Last week, The Telegraph reported that Turkey gave citizenship to a dozen of Hamas members. The allegations were serious and addressed to the government by Ünal Çeviköz, MP from the main opposition party CHP and former Turkish Ambassador to the UK. In less than a week, Turkey’s President Recep Tayyip Erdoğan hosted a Hamas delegation. However, unlike the previous visits, this one prompted an unusual reaction by the US, while Israel sufficed to raise its concerns with the Turkish government at diplomatic level. But why did the US release such a strong statement against Turkey, and is it true that Turkey has given citizenship to Hamas members?
Erdoğan’s approach towards the organization is well-known. He has been supporting the organization since it assumed the administration of Gaza in 2006, claiming that the international community must respect the will of Palestinians. However, his relationship with Hamas has received criticism from the US all the while. Engagement with Hamas elicited fierce objections also from Turkey’s secular-minded elites in the early years of his power. Despite strong opposition, Erdoğan hosted Hamas leader Khaled Mashal in 2006 for the first time, and continued to meet with Hamas members on a frequent basis.
What makes the last visit different than the others is the presence of Saleh al-Arouri - military commander of Hamas for the West Bank - in the delegation. Hamas is designated as a terrorist organization by the US, and the State Department offered a 5 million dollars reward for information leading to his location. Arouri founded Izz ad-Din al-Qassam Brigades, the military wing of Hamas, and is accused of orchestrating terrorist attacks and kidnapping of Israelis. Therefore, his meeting with Erdoğan caused infuriation in the US and evoked an undiplomatic reaction against Turkey. Usually the delegation members of Hamas were not revealed to public during the previous meetings, but the Turkish Presidency publicized the entire Hamas delegation this time.
Although concerned gravely about the activities of Hamas in Turkey, Israel appears to have no hope for goodwill and cooperation at the Turkish side. Speaking to Reuters, Charge d’affaires of Israel to Turkey Roey Gilad said that Israel had already told Turkey that Hamas was carrying out “terror-related activity” in Istanbul, but Turkey had not taken action. Gilad also mentioned that Israel had proof that Turkey was providing passports and identity cards to Hamas members, which they would also submit to the Turkish government. Known for his bitter exchange of accusations with Erdoğan, Israel’s Prime Minister Netanyahu has not commented on this so far. However, this certainly does not mean that Israel does not pay attention to the activities of Hamas in Turkey. On the contrary, Israel closely follows Hamas activities and arrested several Turkish citizens during their visit to Israel in the past years. Among those who were arrested over their alleged links with Hamas, Cemil Tekeli reportedly admitted that Turkey contributed to military strengthening of Hamas in Turkey via SADAT company, a military training company founded by Erdogan’s advisor and former General Adnan Tanrıverdi.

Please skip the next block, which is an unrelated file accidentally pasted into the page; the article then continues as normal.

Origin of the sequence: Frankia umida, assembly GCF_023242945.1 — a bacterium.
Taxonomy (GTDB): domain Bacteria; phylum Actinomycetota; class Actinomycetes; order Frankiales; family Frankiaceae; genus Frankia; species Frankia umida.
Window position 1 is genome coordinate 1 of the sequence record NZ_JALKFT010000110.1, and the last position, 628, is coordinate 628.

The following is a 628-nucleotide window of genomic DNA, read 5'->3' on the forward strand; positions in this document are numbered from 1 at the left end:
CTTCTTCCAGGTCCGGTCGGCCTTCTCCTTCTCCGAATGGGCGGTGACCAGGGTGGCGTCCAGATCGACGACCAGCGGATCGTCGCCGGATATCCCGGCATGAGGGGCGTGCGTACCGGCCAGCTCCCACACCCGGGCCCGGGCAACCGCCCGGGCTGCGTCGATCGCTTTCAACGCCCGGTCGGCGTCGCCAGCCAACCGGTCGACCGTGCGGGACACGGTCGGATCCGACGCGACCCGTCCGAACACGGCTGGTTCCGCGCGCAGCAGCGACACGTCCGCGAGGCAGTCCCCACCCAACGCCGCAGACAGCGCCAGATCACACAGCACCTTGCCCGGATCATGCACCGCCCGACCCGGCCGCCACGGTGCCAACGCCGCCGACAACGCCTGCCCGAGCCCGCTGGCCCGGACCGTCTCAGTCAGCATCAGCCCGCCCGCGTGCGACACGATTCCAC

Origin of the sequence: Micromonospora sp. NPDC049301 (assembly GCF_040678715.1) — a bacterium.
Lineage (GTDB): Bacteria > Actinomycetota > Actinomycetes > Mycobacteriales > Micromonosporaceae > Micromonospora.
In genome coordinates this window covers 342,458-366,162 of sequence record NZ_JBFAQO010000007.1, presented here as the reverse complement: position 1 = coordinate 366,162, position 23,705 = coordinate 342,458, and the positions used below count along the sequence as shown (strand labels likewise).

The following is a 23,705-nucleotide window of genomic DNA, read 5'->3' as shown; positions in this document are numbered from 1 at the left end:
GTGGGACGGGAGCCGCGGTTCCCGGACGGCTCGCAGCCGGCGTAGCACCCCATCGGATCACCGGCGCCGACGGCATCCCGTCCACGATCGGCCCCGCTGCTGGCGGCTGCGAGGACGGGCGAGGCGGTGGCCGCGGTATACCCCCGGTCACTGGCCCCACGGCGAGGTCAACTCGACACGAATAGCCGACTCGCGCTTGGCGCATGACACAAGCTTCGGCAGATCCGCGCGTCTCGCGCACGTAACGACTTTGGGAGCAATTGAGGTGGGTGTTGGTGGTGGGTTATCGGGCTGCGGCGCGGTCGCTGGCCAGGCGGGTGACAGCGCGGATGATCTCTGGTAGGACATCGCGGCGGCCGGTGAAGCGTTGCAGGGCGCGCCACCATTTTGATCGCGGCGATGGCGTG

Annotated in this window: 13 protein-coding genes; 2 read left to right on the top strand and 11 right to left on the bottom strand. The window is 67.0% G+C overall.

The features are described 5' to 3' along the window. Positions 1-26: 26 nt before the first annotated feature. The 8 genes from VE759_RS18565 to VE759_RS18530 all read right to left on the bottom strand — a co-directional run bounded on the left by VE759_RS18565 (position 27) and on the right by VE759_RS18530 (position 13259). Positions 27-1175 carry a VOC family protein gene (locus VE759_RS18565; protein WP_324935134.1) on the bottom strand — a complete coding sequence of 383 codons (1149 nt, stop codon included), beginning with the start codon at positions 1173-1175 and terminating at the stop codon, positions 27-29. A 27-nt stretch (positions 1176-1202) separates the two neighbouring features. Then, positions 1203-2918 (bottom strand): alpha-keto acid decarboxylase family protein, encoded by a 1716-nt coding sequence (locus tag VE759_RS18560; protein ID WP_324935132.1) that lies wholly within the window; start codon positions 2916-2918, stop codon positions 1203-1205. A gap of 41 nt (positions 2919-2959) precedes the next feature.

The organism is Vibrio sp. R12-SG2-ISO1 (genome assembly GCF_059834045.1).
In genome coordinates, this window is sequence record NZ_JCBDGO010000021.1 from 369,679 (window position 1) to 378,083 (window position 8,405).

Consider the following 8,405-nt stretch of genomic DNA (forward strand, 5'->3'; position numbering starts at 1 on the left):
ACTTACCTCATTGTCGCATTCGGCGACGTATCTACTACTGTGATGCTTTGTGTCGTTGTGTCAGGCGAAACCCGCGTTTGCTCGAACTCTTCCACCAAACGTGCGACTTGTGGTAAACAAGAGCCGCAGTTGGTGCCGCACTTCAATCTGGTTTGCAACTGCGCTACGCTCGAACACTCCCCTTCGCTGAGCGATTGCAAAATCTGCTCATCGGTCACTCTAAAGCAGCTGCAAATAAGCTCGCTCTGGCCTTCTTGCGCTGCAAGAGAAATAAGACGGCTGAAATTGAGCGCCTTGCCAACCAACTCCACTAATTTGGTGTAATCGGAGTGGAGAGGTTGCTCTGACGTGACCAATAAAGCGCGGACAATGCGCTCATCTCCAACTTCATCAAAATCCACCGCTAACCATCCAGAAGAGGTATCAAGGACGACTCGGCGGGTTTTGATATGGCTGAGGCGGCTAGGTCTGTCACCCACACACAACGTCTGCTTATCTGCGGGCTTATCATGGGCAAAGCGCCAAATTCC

Israel has also been claiming that many Hamas members fled to Turkey after Shalit prisoner exchange deal in 2011, and that they have been using Istanbul as a base for their operations. Although some of these Hamas members allegedly left Turkey with the normalization of the relations between Turkey and Israel in 2016, it is possible that they returned to Turkey after the relations were strained again in 2018. Considering the requirements for acquisition of Turkish citizenship, such as living in Turkey for five years, speaking Turkish and not presenting a threat to national security, we can assume that there are many Hamas members eligible for Turkish citizenship. Although it is possible that some lenient Hamas members have received citizenships in due course, by giving citizenship to some high level Hamas members Ankara may have wanted to send a message to the US and Israel concerning the recent developments in the Mediterranean and the Israeli-Palestinian conflict.
Turkey and Israel tried hard to build some trust during the normalization of relations in 2016. It was expected that the natural gas resources in the Mediterranean would act as a vector of cooperation. However, the deep distrust soon resurfaced and both parties dismissed their ambassadors. In the meantime, Israel has further enhanced its relations with Greece and Egypt throughout the past decade, and expressed its support to Egypt and Greece in the recent maritime issues. As Charge d’affaires Gilad stated, Israel would not throw away its strategic alliances it has built up with other nations over the last 10 years even if ties with Turkey were to improve. Turkey’s attempt to break the alliance against itself by offering Israel a gas pipeline running from Israeli reservoirs through Turkey into Europe in December 2019 failed due to the lack of trust. Turkey’s contacts with Egypt at intelligence level aiming for a thaw also bore no fruit, leaving Turkey in isolation.
The alliance against Turkey in the Mediterranean, Israel’s peace deal with the UAE and the developments regarding the Israeli-Palestinian conflict may have convinced Turkey to take some drastic steps such as giving citizenship to leading Hamas members, or conducting military drills in the Mediterranean. As Ambassador Çeviköz pointed out in his parliamentary question, giving citizenship to Hamas members might very well be related with the fact that Israel supports Egypt and Greece on the maritime issues. However, such an aggressive policy may result in reckless behaviours by the regional actors and further isolation of Turkey just as predicted in the US statement.